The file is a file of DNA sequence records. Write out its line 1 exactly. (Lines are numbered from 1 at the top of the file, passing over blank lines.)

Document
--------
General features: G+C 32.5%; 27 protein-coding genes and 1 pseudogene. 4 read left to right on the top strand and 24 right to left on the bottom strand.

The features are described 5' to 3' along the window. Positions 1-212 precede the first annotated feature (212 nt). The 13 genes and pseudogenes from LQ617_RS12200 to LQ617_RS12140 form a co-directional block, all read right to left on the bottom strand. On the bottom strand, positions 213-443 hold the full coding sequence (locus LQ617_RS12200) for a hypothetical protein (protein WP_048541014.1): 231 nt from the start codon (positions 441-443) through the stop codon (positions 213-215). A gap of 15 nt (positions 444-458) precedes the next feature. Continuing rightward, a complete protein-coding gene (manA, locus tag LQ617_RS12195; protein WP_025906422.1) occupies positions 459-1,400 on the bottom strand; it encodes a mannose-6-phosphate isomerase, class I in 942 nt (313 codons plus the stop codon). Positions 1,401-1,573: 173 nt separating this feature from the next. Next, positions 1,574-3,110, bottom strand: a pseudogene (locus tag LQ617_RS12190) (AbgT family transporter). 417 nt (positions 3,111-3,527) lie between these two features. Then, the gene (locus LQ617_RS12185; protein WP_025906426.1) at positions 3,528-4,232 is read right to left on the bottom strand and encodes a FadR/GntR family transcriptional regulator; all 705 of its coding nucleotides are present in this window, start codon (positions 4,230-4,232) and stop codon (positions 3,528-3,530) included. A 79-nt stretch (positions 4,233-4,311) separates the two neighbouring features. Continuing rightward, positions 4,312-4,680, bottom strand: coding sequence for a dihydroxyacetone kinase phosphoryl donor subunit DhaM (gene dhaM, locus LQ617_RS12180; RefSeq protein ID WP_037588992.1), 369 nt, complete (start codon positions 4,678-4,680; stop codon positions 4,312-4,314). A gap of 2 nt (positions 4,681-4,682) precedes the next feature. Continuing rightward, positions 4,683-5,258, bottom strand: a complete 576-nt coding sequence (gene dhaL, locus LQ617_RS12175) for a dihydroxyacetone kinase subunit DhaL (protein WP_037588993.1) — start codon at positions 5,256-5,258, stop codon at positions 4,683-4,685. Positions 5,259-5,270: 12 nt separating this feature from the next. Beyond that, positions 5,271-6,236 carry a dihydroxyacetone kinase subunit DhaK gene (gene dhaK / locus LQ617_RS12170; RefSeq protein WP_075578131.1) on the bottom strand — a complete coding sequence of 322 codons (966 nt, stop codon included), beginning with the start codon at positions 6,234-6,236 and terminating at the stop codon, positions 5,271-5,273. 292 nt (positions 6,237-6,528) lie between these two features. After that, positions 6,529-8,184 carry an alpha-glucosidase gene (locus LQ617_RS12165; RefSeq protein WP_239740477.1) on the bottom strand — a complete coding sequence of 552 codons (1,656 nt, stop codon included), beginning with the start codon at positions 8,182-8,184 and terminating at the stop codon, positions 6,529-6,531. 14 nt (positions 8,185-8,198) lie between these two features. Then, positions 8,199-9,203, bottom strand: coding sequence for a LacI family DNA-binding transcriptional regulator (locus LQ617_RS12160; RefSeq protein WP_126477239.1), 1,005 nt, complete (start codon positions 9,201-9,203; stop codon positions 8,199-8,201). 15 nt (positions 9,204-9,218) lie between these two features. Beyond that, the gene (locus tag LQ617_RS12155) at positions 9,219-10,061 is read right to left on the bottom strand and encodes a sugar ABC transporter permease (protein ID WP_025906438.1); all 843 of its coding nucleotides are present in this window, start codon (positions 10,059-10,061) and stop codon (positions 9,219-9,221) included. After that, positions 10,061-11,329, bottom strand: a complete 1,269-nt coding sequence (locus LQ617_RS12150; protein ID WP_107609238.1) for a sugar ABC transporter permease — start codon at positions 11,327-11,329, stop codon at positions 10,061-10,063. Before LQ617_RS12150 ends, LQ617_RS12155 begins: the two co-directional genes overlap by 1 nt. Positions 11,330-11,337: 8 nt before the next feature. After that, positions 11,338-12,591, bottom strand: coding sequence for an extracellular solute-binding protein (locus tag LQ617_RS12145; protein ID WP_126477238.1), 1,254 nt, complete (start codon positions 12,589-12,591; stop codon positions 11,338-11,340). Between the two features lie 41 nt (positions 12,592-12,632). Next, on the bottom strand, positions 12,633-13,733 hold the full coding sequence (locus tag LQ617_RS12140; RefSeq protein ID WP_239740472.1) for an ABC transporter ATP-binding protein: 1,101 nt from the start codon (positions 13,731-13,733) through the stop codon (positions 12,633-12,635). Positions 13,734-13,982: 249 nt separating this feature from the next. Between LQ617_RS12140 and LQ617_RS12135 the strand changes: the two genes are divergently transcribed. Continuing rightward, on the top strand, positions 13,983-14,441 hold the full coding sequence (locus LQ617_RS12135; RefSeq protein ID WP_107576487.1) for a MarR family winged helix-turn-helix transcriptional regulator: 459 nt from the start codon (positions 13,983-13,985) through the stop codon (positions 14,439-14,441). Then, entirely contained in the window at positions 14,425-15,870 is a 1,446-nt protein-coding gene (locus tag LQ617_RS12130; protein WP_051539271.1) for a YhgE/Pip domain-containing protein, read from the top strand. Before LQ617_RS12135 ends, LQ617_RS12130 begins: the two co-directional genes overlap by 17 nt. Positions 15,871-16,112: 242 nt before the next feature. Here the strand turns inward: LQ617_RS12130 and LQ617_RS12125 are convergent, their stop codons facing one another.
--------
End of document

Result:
General features: G+C 32.5%; 27 protein-coding genes and 1 pseudogene. 4 read left to right on the top strand and 24 right to left on the bottom strand.